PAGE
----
Don’t be too quick to turn off your Facebook ad-sets! Your eCommerce store could be leaving money on the table by not using the attribution window to its fullest. Let me explain…
Buyers purchasing behaviour online can complex and fragmented. If they click on ad and purchase in the same session, though that ad has certainly served a purpose, it’s likely that 10 ads prior all did the heavy-lifting and they deserve some credit.
To gain a more in-depth understanding of how your conversions are taking place, consider looking into Facebook’s longer attribution window, rather than judging success purely on Google Analytics last-touch attribution. This is an especially useful tool with products that cost more on average and may require more consideration for someone to convert.
If we look at a 1, 7 and 28-day attribution lift, for example, we know we can leave ad-sets below our target ROAS (return on advertising spend) running and be patient because by day 7, they’ll be profitable and by day 28 they’ll be very profitable.
What do I mean exactly by that?
Facebook’s default attribution window is ‘1 day from viewing your ad and within 28 days of clicking it’. This is the number of days between when someone either viewed or clicked your ad and then took a valuable action on your website – i.e. a purchase or a lead.
The image below shows revenue and return on ad spend rising over time, this is because people convert later on and we are looking at a wider time window.
How does all this work?
Someone could click your Facebook ad, visit the landing page but not convert at that moment. They may come back days later before making the purchase. While Facebook would say the conversion came as a result of your ad, Google would not report the conversion as coming from Facebook as it didn’t happen all in the same user journey.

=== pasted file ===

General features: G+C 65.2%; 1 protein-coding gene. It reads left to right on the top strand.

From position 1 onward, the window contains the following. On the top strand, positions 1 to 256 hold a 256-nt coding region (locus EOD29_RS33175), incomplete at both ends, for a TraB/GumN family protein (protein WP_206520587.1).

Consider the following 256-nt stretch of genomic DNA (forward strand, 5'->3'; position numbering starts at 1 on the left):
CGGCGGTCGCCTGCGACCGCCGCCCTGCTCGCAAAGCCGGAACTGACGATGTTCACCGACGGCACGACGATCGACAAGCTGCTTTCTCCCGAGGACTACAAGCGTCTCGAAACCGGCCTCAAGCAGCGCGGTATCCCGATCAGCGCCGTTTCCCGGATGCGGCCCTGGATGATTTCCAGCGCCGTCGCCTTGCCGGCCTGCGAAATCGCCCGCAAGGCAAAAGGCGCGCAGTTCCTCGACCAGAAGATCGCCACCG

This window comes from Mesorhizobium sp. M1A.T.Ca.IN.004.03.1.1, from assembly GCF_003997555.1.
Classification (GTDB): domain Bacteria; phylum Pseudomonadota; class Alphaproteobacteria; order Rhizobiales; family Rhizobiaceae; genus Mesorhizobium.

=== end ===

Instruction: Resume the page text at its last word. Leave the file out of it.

There are a few key differences between Facebook attribution and Google Analytics conversion tracking that are important to know…
People-based tracking vs Cookie-based tracking
Facebook’s main advantage over Google Analytics is that it’s tracking measures people via their user IDs rather than cookies. Facebook can recognise a person across multiple devices and browsers as the same person, otherwise known as ‘people-based tracking’. Google Analytics is unable to do this and will record the same person using different browsers and devices as different people – ‘cookie-based tracking’.
Most marketers use what is known as ‘last-touch’ attribution in Google Analytics where the last channel in the buyer’s journey that the customer interacted with prior to purchasing will take full credit for the conversion.
Sometimes it’s better to take a view of Facebook’s wider attribution to see how your campaigns perform over time as we mentioned earlier.
Customers buying journeys on the internet can be very fragmented and complex. Do your research and understand how the most effective way to report is from your digital marketing activity. You may be selling yourself short!